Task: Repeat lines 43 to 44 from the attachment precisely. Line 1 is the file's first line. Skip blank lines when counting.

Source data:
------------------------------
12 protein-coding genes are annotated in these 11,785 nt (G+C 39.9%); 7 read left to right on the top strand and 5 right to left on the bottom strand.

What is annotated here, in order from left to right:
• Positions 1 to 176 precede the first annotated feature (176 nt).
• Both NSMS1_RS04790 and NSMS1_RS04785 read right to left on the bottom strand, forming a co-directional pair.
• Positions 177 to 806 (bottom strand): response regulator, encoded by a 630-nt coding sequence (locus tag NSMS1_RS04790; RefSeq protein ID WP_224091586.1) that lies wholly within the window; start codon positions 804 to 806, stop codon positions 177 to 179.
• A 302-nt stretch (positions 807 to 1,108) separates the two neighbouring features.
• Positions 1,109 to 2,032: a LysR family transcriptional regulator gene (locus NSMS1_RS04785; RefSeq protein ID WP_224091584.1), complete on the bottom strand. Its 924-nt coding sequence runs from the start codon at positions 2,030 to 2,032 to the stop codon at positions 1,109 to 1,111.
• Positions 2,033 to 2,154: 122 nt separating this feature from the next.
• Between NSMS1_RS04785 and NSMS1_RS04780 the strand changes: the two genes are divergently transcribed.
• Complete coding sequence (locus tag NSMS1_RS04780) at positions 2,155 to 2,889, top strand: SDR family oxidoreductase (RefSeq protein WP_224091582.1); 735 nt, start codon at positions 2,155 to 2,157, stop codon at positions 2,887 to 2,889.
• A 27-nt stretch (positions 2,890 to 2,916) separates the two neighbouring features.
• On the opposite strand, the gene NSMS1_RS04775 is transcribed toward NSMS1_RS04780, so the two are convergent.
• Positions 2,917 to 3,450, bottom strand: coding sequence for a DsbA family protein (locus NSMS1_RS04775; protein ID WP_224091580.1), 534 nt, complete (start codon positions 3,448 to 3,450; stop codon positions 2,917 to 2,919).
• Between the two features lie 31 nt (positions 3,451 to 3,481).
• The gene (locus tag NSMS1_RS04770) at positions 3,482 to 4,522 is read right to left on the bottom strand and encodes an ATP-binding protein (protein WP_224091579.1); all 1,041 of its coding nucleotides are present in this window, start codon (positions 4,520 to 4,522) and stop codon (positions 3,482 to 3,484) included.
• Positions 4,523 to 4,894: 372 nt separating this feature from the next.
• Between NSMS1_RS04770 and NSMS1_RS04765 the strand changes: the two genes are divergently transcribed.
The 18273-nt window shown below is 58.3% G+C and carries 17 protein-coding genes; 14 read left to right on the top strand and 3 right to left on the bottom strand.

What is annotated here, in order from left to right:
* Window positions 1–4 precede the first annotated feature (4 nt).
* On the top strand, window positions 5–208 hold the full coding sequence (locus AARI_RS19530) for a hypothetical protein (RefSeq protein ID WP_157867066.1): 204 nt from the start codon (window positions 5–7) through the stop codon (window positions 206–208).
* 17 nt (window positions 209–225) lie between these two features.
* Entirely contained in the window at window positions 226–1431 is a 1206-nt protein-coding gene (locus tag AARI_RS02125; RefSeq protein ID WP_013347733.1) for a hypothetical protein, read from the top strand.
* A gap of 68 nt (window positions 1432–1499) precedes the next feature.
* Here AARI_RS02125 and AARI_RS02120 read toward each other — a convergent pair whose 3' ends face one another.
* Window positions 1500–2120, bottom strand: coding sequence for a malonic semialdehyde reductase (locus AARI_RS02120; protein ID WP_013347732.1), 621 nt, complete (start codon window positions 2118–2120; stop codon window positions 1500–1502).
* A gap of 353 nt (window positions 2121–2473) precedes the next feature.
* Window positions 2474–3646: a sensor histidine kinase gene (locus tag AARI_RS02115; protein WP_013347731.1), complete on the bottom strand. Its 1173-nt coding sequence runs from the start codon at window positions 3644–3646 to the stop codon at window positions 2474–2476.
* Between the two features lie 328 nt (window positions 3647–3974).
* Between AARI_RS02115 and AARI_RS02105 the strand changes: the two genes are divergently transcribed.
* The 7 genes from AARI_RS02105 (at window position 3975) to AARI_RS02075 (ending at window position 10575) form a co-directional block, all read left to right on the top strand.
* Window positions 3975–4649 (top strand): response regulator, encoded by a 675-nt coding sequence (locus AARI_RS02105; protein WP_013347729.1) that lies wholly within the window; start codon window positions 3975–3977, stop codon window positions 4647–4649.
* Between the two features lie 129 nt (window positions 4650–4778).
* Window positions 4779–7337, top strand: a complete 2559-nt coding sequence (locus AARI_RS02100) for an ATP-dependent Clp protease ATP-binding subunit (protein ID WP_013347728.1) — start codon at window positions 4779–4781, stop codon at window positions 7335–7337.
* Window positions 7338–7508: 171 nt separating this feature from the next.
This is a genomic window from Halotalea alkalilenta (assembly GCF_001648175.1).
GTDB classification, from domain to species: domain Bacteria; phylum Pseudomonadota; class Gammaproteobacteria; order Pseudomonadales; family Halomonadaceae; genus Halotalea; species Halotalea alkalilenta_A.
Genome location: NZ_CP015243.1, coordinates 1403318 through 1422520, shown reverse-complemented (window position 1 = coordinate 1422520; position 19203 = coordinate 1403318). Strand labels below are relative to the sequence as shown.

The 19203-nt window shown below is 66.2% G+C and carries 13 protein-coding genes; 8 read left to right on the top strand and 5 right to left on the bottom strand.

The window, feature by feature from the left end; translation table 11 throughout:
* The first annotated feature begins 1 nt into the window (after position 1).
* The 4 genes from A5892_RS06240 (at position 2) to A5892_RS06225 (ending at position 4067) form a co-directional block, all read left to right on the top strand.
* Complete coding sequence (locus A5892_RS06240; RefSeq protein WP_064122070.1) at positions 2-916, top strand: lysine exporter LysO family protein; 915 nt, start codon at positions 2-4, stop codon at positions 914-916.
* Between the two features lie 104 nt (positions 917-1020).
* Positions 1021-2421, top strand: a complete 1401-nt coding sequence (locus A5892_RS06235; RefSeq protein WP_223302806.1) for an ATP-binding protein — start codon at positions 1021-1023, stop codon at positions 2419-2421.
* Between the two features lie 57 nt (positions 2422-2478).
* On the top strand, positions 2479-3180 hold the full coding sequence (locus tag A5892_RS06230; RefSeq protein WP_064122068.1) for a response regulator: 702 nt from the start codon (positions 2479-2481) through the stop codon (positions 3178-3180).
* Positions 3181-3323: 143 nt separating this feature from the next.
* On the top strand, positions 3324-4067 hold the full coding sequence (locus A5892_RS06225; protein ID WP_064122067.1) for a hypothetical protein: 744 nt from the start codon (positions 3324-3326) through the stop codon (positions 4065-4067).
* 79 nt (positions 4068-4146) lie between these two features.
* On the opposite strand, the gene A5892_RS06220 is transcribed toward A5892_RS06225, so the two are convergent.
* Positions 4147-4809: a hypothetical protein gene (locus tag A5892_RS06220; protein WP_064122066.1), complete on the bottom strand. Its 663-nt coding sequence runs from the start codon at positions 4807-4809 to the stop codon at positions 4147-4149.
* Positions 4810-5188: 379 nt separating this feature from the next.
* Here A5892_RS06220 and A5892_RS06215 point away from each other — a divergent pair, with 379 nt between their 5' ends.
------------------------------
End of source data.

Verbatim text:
* Complete coding sequence (locus A5892_RS06240; RefSeq protein WP_064122070.1) at positions 2-916, top strand: lysine exporter LysO family protein; 915 nt, start codon at positions 2-4, stop codon at positions 914-916.
* Between the two features lie 104 nt (positions 917-1020).